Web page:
Moneo writes: Futureproof your practice

Embrace the opportunity to challenge our status quo and grasp new chances

It has been reported that, following the Covid-19 pandemic, the world of eye care found itself in a relatively fortunate position. For many, the return of relative freedom meant a time to spoil themselves following the privations of lockdown and this often included treating themselves to new eyewear. The result of this was a relative boomtime for many in the optical profession. However, we now see reports of practices struggling in many areas, particularly within the independent sector.

Adversity is hardly a good thing, but this does not mean it must equate to oblivion. Often, when times are hard or unpredictable, this brings about opportunities to reflect upon current habits and actions. The temptation for some will be to adopt a knee-jerk response to stave off inevitable financial crises in the short term. But that is not a lasting solution.

There can be no denying optometry has had it good for many decades now. Bluntly put, traditionally it was not difficult to make a very good living as an optometrist without expending a great deal of effort. I have heard it said, on more than one occasion, that a lot of optometrists’ business plans consisted of: unlock the front door at 9am, lock it again at 5pm, then sit down and count the money. Sadly, I suspect there is more than a grain of truth in that for many. When the economic climate changes suddenly and we find much of our business is akin to a house built on sand, it comes as no surprise that a feeling of panic can set in.

At times like these, the sensible practice owners will stop and take stock of their situation. What is called for is level-headed planning for the future. As in any spring cleaning, the mess of previous times can be cleared up and at the same time the opportunity arises to ensure that the mess does not return. In other words, take the opportunity brought about by the circumstance to put some robust business plans in place to future-proof the practice.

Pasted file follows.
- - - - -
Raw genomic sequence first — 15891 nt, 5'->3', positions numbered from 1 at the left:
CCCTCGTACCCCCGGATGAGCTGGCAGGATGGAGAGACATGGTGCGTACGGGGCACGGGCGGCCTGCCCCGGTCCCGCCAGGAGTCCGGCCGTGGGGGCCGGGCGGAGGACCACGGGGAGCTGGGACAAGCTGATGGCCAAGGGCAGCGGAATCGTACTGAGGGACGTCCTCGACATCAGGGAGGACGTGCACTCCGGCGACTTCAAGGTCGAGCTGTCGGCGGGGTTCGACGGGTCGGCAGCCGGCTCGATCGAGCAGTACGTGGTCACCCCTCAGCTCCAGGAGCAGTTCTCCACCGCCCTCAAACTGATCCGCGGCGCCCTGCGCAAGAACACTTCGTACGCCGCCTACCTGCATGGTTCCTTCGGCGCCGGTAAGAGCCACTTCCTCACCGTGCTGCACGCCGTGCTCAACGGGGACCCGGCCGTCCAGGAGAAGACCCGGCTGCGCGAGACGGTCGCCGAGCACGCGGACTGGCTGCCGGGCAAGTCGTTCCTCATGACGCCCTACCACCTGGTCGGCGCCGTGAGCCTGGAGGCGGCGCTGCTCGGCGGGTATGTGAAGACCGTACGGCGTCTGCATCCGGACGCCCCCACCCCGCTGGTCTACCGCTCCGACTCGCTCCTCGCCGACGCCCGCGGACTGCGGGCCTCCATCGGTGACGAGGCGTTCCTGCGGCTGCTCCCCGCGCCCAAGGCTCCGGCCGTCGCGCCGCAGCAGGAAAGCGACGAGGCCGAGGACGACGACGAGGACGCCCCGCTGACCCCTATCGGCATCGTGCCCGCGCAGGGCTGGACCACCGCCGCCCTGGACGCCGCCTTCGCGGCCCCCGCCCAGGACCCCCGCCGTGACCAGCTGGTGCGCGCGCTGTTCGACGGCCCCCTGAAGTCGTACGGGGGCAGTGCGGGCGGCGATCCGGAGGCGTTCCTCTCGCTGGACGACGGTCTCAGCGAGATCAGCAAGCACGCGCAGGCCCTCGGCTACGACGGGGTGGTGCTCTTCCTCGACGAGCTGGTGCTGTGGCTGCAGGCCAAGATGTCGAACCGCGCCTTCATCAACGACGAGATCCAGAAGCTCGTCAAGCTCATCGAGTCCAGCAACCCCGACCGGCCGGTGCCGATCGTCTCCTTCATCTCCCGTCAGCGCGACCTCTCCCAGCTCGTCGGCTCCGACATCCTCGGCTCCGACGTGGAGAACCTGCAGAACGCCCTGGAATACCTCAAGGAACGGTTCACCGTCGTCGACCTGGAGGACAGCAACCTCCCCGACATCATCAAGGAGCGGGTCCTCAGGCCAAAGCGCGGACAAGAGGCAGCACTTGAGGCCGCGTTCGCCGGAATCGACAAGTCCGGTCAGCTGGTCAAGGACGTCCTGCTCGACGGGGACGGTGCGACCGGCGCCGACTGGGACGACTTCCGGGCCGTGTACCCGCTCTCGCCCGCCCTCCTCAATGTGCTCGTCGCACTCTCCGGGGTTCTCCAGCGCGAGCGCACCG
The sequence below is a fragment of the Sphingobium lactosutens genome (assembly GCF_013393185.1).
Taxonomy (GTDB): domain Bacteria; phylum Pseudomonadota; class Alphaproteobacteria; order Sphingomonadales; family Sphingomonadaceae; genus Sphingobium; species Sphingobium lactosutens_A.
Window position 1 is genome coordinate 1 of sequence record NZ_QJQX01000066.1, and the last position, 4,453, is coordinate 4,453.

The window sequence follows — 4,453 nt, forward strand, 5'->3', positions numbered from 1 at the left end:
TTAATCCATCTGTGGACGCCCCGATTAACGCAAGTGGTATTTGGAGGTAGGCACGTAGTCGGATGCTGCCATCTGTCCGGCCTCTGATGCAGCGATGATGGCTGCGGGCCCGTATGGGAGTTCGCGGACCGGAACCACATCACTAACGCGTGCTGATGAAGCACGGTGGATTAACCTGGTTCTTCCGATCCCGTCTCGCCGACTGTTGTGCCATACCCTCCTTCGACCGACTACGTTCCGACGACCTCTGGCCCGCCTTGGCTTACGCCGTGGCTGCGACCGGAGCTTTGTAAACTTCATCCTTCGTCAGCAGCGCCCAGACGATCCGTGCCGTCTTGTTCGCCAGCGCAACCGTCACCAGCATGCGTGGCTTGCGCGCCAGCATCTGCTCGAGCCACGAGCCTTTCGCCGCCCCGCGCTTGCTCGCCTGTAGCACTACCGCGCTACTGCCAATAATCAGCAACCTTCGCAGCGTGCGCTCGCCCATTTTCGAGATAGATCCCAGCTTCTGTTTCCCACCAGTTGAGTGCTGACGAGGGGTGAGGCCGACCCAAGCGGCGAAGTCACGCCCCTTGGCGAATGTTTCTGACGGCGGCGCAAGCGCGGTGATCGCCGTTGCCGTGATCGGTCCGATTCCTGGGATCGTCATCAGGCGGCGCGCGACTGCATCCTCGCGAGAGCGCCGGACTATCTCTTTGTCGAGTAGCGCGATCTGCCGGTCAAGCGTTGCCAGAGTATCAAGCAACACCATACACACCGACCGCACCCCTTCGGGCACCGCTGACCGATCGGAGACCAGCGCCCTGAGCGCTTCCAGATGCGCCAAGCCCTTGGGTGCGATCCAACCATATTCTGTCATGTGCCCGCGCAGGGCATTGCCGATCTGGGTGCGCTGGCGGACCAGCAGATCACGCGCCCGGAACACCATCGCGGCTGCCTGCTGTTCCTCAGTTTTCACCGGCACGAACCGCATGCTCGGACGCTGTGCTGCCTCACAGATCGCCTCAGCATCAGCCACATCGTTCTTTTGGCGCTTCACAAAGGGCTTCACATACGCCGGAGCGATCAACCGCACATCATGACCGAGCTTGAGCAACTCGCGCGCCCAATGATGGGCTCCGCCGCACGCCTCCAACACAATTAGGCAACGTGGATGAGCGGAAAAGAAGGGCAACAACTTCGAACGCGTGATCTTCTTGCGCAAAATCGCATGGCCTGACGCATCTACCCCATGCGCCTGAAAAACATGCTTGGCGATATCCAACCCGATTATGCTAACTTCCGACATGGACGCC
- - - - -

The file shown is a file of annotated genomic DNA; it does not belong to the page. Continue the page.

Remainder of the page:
As I write this column, the weekend of 100% Optical is upon us. Here is an opportunity to take on board the latest clinical innovations and absorb leadership thoughts as to where optometry is headed. I note from the programme that there is a heavy emphasis on artificial intelligence with an excellent looking lecture on the main stage from Derek Swann on Saturday. I suspect many people will be going there just to get CPD points with little interest in anything else, especially employed optometrists and dispensing opticians. But for business owners, how many will be attending with a clear picture of where their business is going and what the plans are for it in the stringent times ahead? How many will have a clear picture of what they can spend on new equipment and how that new equipment will drive their business going forward? Some will have planned for this event and know what their buying strategy is.

I suspect many will be going and looking at equipment and then, when in discussion with sales teams, saying something like: ‘I would love to buy this but at the moment I can’t justify it due to the cost.’ That is the sort of person who probably has a very vague business plan, if any plan at all. It is vital to understand your business, to have a clear idea of what it is you are trying to achieve and how that will happen. What is the message you want your business to convey? What is your vision? It is also vital to have a firm grip on the costs of the business and how investment costs will be offset by increased revenue streams. In short, it is essential to not only have a clear, concise plan but one that is modifiable to allow for change in the financial outlook.

The lack of clear planning in the past does not mean disaster is upon you now. But, as others have pointed out, not putting the house in order now may well be a short cut down that road. Panic and uncertainty must be replaced by serious strategic planning. To some, this may be a very new concept, but there are many people within this profession who are willing to assist you in your quest, not least many of your peers. Change can seem daunting, especially in the face of adversity, but it is like the first jog by an obese person. Very hard to start with, but having survived the first bit, everything becomes strangely addictive and the change that ensues can be profoundly life-altering.

We should not be daunted by the current economic conditions, but embrace the opportunity to challenge our status quo and grasp the chances we discover to make our futures strong and profitable.